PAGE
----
The DC Times

A New Way to Look at the Cowboys, NFL, and Fantasy Football

By

Cowboys-Only Mock Draft, Version 2.0

Subscribe to The DC Times
Never miss a post again!

Earlier today, I published my second Cowboys mock draft.

Last week, I published my first Cowboys-only mock draft for the year. I had the ‘Boys selecting offensive linemen with their first two picks. As it stands right now, I think there’s about a 50/50 chance that one of the draft’s two elite guards—Jonathan Cooper and Chance Warmack—fall to Dallas at No. 18. If it doesn’t happen, the team’s draft path could change wildly.

In this mock draft, I’m going to examine which direction the Cowboys might head if all of the elite offensive linemen are off of the board. For the record, I’m not placing Alabama’s D.J. Fluker in that ‘elite’ group, but I’ll assume the Cowboys aren’t interested in him with the 18th pick.

2013 Cowboys-Only Mock Draft, Version 2.0

Round 1: Sheldon Richardson, DT, Missouri

The most popular choice for the Cowboys here is probably Texas safety Kenny Vaccaro, but there’s such great depth at safety in the middle rounds that the team might go a different direction, as they should. You could say the same about defensive tackle, although the “depth” doesn’t extend as far as for safety and a lot of the tackles aren’t necessarily great fits for the Cowboys’ scheme. Don’t forget that the Cowboys also have a few young pieces at safety, but their starting defensive tackles don’t have too much left in the tank.

Here’s what I had to say about Richardson in my scouting report:

“With his skill set, Richardson will be a one-gap player in the NFL. He’s at his best when he can penetrate and use his quickness to make plays. I’ve seen reports that he’s a very strong player but, considering his size, I don’t think that’s accurate. Richardson can play powerfully when he shoots gaps and uses his speed to knock defenders into the backfield, but as it stands right now, he won’t consistently hold up at the point, i.e. he’s not a two-gap player who can stand his ground and shed blockers.

The good news is that Richardson could easily add some bulk, if necessary. I personally think he should stay below 300 pounds to maintain his elite quickness, but he could get to 305 or 310 pounds and still be an explosive player on the inside. As you’d expect, Richardson is phenomenal in pursuit, scraping down the line-of-scrimmage like a big linebacker.”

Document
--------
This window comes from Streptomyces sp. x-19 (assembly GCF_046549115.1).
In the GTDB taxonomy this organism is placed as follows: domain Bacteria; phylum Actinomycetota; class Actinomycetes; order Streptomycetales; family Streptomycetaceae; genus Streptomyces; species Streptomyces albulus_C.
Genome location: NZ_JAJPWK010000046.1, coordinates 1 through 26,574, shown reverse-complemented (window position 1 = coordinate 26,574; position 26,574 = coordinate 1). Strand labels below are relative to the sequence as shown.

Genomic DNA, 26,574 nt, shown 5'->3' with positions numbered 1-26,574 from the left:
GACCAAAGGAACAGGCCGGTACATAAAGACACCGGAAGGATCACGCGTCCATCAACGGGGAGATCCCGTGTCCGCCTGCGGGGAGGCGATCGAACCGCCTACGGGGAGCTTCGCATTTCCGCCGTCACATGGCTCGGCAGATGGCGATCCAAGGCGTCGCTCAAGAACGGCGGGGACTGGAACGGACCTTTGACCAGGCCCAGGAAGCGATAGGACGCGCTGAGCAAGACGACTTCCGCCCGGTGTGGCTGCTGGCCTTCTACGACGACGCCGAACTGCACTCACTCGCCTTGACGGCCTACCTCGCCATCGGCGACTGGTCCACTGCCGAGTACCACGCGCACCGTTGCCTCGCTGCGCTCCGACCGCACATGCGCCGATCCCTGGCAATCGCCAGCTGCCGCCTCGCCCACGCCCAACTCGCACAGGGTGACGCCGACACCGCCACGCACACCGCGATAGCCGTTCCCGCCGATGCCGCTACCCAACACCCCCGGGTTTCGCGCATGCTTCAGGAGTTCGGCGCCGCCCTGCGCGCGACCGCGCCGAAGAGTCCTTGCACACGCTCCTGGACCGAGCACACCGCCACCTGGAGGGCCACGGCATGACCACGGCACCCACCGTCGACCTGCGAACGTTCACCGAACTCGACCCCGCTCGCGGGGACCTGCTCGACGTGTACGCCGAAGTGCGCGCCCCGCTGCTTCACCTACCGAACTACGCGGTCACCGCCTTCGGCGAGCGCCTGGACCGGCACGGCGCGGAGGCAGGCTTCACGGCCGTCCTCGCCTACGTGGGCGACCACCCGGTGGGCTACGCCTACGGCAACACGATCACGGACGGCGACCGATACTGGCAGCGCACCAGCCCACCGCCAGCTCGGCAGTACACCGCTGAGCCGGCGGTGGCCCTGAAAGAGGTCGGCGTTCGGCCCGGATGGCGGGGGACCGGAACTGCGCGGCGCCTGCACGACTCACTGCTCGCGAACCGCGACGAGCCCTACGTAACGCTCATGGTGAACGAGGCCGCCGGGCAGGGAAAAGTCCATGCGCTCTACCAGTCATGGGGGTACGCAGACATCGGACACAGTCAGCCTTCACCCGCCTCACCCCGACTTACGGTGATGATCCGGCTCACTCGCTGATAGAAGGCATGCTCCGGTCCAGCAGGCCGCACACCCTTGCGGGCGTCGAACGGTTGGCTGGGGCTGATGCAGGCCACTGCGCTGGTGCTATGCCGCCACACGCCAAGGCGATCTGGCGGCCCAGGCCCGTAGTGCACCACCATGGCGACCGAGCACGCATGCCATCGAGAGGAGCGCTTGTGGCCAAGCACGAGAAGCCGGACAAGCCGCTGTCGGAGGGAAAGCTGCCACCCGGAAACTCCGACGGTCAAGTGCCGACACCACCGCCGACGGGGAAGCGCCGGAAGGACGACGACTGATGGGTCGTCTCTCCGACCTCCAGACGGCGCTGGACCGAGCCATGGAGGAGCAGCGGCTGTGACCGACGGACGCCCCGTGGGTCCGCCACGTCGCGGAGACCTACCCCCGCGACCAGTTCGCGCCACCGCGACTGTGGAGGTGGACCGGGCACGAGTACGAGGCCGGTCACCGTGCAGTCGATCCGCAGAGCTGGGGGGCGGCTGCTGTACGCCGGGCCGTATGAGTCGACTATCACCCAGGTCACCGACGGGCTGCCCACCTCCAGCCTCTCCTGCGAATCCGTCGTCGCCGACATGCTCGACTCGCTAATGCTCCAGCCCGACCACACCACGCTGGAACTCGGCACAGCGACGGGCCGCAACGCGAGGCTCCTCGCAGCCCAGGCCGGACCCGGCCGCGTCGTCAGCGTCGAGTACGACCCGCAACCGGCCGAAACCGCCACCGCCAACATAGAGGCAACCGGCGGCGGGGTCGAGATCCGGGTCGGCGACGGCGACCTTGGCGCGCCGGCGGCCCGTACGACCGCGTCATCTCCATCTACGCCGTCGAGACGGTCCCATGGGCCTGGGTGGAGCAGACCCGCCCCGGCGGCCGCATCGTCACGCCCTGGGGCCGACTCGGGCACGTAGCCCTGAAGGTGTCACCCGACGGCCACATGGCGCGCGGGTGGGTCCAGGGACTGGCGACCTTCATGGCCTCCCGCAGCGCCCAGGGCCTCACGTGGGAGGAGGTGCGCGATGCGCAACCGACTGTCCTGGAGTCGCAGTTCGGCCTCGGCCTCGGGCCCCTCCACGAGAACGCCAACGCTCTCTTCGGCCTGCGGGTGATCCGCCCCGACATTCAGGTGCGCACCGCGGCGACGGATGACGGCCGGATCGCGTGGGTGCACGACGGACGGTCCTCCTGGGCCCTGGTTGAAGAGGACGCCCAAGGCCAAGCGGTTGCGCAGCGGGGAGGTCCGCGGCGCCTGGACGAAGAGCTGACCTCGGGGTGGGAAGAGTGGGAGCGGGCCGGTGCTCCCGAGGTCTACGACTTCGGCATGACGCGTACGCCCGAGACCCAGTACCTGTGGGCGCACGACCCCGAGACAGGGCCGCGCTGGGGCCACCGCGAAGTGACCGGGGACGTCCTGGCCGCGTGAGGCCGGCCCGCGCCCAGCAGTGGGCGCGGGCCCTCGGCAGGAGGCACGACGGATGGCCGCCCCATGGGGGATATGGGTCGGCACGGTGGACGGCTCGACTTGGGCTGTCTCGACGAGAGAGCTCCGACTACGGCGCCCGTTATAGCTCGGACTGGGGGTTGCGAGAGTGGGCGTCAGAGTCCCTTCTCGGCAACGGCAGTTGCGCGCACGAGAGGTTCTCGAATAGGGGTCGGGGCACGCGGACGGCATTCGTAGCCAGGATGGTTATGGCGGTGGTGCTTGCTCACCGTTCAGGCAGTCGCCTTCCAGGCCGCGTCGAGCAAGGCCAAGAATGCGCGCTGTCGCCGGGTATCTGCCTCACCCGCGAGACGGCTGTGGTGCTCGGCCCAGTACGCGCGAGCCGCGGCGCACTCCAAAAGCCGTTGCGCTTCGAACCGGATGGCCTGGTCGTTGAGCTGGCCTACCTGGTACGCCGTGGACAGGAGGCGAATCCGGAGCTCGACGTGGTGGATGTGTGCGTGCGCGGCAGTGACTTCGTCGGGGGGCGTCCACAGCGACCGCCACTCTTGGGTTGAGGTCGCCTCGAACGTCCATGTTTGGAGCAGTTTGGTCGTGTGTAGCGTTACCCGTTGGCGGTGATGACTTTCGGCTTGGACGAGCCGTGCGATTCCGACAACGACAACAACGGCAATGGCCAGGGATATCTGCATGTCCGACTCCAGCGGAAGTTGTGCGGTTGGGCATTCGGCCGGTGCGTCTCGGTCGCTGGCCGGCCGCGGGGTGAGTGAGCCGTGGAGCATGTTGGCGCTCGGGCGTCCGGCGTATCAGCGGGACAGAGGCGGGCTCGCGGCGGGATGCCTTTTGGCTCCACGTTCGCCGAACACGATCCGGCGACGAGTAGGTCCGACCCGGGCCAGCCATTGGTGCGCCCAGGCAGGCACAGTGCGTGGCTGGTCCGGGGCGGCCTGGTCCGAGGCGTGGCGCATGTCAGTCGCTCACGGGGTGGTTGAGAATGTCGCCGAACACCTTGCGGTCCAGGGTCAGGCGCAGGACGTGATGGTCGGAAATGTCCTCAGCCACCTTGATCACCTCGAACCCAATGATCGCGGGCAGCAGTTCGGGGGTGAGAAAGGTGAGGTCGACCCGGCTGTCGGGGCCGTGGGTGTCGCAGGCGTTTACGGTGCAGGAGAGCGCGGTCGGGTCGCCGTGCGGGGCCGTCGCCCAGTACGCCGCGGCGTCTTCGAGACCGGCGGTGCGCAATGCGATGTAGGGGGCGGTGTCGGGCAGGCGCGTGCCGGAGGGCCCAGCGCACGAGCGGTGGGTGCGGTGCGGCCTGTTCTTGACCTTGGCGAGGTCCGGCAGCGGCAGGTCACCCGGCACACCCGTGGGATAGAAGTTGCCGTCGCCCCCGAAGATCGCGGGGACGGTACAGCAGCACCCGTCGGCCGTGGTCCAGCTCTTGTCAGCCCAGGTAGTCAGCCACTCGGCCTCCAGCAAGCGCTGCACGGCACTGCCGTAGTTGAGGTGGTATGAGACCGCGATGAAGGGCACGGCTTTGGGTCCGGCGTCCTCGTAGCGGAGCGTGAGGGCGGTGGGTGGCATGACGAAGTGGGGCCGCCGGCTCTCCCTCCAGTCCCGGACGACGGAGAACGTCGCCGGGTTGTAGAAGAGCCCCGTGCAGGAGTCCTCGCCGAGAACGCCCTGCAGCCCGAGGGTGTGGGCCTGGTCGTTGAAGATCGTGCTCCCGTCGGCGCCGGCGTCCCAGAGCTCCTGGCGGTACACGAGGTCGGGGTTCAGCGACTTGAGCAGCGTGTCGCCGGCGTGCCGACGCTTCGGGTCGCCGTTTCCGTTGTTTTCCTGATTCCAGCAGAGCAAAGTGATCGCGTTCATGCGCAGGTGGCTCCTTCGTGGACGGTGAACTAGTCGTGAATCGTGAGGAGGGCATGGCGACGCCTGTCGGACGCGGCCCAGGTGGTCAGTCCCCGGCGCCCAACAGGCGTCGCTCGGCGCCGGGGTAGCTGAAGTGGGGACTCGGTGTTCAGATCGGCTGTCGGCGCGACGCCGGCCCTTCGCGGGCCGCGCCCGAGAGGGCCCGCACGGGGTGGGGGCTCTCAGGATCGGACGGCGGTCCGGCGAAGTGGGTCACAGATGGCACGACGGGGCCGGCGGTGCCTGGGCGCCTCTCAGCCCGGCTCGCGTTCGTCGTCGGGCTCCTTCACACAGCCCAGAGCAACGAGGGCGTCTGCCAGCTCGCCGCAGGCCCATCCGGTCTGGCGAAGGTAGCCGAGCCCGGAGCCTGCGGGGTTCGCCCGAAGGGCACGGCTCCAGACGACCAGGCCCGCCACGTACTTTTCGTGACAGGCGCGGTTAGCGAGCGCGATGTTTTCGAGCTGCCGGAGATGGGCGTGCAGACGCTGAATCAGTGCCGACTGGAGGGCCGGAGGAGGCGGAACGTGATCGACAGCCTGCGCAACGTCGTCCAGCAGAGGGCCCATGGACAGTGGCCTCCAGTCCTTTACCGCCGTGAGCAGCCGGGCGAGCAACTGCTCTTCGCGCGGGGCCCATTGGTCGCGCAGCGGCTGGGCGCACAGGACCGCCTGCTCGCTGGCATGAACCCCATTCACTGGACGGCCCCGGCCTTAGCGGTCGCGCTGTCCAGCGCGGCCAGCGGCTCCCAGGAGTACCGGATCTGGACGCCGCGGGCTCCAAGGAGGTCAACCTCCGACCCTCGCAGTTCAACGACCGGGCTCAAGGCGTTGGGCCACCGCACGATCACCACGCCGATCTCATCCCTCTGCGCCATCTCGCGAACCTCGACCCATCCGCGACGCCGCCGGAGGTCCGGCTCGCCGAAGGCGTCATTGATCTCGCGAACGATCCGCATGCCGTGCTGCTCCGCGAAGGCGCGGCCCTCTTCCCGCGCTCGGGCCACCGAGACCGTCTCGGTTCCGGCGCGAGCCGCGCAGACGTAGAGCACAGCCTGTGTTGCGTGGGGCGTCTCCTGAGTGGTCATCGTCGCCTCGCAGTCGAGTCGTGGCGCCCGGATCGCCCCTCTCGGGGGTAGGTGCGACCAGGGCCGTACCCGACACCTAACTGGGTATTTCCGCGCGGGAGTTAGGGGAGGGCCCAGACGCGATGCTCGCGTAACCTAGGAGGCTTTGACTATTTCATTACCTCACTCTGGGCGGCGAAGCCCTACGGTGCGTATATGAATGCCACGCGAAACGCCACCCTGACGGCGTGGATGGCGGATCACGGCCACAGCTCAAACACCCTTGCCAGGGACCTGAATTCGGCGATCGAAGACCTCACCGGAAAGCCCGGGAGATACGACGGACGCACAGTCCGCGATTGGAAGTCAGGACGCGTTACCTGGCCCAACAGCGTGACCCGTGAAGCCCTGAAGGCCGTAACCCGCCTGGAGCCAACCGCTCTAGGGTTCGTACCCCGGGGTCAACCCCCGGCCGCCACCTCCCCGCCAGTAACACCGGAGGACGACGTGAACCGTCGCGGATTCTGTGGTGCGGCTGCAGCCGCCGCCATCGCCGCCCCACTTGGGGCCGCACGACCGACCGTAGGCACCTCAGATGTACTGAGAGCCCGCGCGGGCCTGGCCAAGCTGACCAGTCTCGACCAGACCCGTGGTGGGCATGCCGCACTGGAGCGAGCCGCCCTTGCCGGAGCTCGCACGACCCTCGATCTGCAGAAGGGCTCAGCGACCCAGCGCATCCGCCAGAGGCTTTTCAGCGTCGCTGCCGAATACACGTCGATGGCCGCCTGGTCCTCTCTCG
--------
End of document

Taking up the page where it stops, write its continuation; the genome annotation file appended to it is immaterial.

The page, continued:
I have Richardson ranked No. 12 overall on my board.

Round 2: Kyle Long, G, Oregon

After missing out on an offensive lineman in the first, the Cowboys could come back with a player capable of playing both guard and tackle in Kyle Long. He fits the Cowboys’ new zone concepts:

“Long is an extremely athletic lineman—the best athlete in the family, according to his father—who excels in space. He can pull with ease and looks natural when asked to get to the second level. Long possesses elite balance and flexibility; he really looks like a big linebacker moving around. Due to Oregon’s quick-hitting scheme, Long didn’t have to hold his blocks long. He frequently comes off of his defender early, and that’s something he’ll need to change at the next level.

In the passing game, Long can mirror well from the interior and he typically maintains a solid base. At 6-6, 313 pounds, Long has the frame to move outside, but he’ll need some practice there before he’s thrown into the mix. He certainly has the quickness and athleticism to play offensive tackle, but he’s incredibly raw at this point. Long is probably best-suited for a zone-blocking scheme. He doesn’t dominate defenders at the point-of-attack, and when Long isn’t asked to move laterally or explode to the second level, he can struggle.”

Long is a high-upside pick, but one whose floor probably isn’t too low.

The full mock is at DMN.

Be Sociable, Share!

Leave a Reply

Your email address will not be published. Required fields are marked *